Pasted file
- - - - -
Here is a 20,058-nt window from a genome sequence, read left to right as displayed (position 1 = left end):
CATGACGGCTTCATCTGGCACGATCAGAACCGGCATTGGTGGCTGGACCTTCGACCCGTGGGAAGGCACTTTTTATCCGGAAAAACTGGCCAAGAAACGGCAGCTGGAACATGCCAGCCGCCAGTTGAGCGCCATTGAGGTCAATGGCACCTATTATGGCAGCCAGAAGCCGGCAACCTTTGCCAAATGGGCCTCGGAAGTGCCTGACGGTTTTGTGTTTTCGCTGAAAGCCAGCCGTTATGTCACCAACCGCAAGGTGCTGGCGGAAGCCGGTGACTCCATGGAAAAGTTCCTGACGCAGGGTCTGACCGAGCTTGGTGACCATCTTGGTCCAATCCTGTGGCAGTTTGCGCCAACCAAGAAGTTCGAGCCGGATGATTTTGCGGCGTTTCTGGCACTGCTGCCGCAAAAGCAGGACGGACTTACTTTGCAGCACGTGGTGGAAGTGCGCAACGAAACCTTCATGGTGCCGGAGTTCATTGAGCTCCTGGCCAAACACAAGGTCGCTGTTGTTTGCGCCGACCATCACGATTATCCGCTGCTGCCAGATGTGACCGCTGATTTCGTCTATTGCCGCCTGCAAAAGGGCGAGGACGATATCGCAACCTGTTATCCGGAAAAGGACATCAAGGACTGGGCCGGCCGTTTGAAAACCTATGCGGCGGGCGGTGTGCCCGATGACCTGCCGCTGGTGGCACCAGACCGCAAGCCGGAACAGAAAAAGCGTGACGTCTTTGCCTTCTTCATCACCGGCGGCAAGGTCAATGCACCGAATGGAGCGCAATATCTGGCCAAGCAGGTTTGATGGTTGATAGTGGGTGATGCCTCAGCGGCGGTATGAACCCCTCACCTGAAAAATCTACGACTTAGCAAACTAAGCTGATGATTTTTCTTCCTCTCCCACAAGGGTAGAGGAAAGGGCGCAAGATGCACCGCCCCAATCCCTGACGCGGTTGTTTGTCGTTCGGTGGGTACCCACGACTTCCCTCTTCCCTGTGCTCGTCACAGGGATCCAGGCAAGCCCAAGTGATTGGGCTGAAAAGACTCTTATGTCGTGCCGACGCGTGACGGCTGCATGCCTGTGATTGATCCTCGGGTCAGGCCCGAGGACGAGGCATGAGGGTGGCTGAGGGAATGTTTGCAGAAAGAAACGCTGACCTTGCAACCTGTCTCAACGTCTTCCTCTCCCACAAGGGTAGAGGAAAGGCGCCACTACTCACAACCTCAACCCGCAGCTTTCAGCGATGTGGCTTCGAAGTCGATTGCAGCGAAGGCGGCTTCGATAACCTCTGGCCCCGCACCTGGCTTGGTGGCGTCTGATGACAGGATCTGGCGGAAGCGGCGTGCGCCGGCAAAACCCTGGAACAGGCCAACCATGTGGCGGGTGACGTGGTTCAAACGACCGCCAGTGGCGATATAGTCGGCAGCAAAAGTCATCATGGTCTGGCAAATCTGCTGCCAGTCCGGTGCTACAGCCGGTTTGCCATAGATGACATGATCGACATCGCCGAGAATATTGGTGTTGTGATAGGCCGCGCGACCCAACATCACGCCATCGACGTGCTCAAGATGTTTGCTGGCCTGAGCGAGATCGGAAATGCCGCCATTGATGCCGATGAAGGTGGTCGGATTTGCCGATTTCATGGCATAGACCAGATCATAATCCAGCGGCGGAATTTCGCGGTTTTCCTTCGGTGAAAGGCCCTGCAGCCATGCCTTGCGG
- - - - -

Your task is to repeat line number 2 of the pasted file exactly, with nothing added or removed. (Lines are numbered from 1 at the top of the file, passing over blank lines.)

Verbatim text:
CATGACGGCTTCATCTGGCACGATCAGAACCGGCATTGGTGGCTGGACCTTCGACCCGTGGGAAGGCACTTTTTATCCGGAAAAACTGGCCAAGAAACGGCAGCTGGAACATGCCAGCCGCCAGTTGAGCGCCATTGAGGTCAATGGCACCTATTATGGCAGCCAGAAGCCGGCAACCTTTGCCAAATGGGCCTCGGAAGTGCCTGACGGTTTTGTGTTTTCGCTGAAAGCCAGCCGTTATGTCACCAACCGCAAGGTGCTGGCGGAAGCCGGTGACTCCATGGAAAAGTTCCTGACGCAGGGTCTGACCGAGCTTGGTGACCATCTTGGTCCAATCCTGTGGCAGTTTGCGCCAACCAAGAAGTTCGAGCCGGATGATTTTGCGGCGTTTCTGGCACTGCTGCCGCAAAAGCAGGACGGACTTACTTTGCAGCACGTGGTGGAAGTGCGCAACGAAACCTTCATGGTGCCGGAGTTCATTGAGCTCCTGGCCAAACACAAGGTCGCTGTTGTTTGCGCCGACCATCACGATTATCCGCTGCTGCCAGATGTGACCGCTGATTTCGTCTATTGCCGCCTGCAAAAGGGCGAGGACGATATCGCAACCTGTTATCCGGAAAAGGACATCAAGGACTGGGCCGGCCGTTTGAAAACCTATGCGGCGGGCGGTGTGCCCGATGACCTGCCGCTGGTGGCACCAGACCGCAAGCCGGAACAGAAAAAGCGTGACGTCTTTGCCTTCTTCATCACCGGCGGCAAGGTCAATGCACCGAATGGAGCGCAATATCTGGCCAAGCAGGTTTGATGGTTGATAGTGGGTGATGCCTCAGCGGCGGTATGAACCCCTCACCTGAAAAATCTACGACTTAGCAAACTAAGCTGATGATTTTTCTTCCTCTCCCACAAGGGTAGAGGAAAGGGCGCAAGATGCACCGCCCCAATCCCTGACGCGGTTGTTTGTCGTTCGGTGGGTACCCACGACTTCCCTCTTCCCTGTGCTCGTCACAGGGATCCAGGCAAGCCCAAGTGATTGGGCTGAAAAGACTCTTATGTCGTGCCGACGCGTGACGGCTGCATGCCTGTGATTGATCCTCGGGTCAGGCCCGAGGACGAGGCATGAGGGTGGCTGAGGGAATGTTTGCAGAAAGAAACGCTGACCTTGCAACCTGTCTCAACGTCTTCCTCTCCCACAAGGGTAGAGGAAAGGCGCCACTACTCACAACCTCAACCCGCAGCTTTCAGCGATGTGGCTTCGAAGTCGATTGCAGCGAAGGCGGCTTCGATAACCTCTGGCCCCGCACCTGGCTTGGTGGCGTCTGATGACAGGATCTGGCGGAAGCGGCGTGCGCCGGCAAAACCCTGGAACAGGCCAACCATGTGGCGGGTGACGTGGTTCAAACGACCGCCAGTGGCGATATAGTCGGCAGCAAAAGTCATCATGGTCTGGCAAATCTGCTGCCAGTCCGGTGCTACAGCCGGTTTGCCATAGATGACATGATCGACATCGCCGAGAATATTGGTGTTGTGATAGGCCGCGCGACCCAACATCACGCCATCGACGTGCTCAAGATGTTTGCTGGCCTGAGCGAGATCGGAAATGCCGCCATTGATGCCGATGAAGGTGGTCGGATTTGCCGATTTCATGGCATAGACCAGATCATAATCCAGCGGCGGAATTTCGCGGTTTTCCTTCGGTGAAAGGCCCTGCAGCCATGCCTTGCGG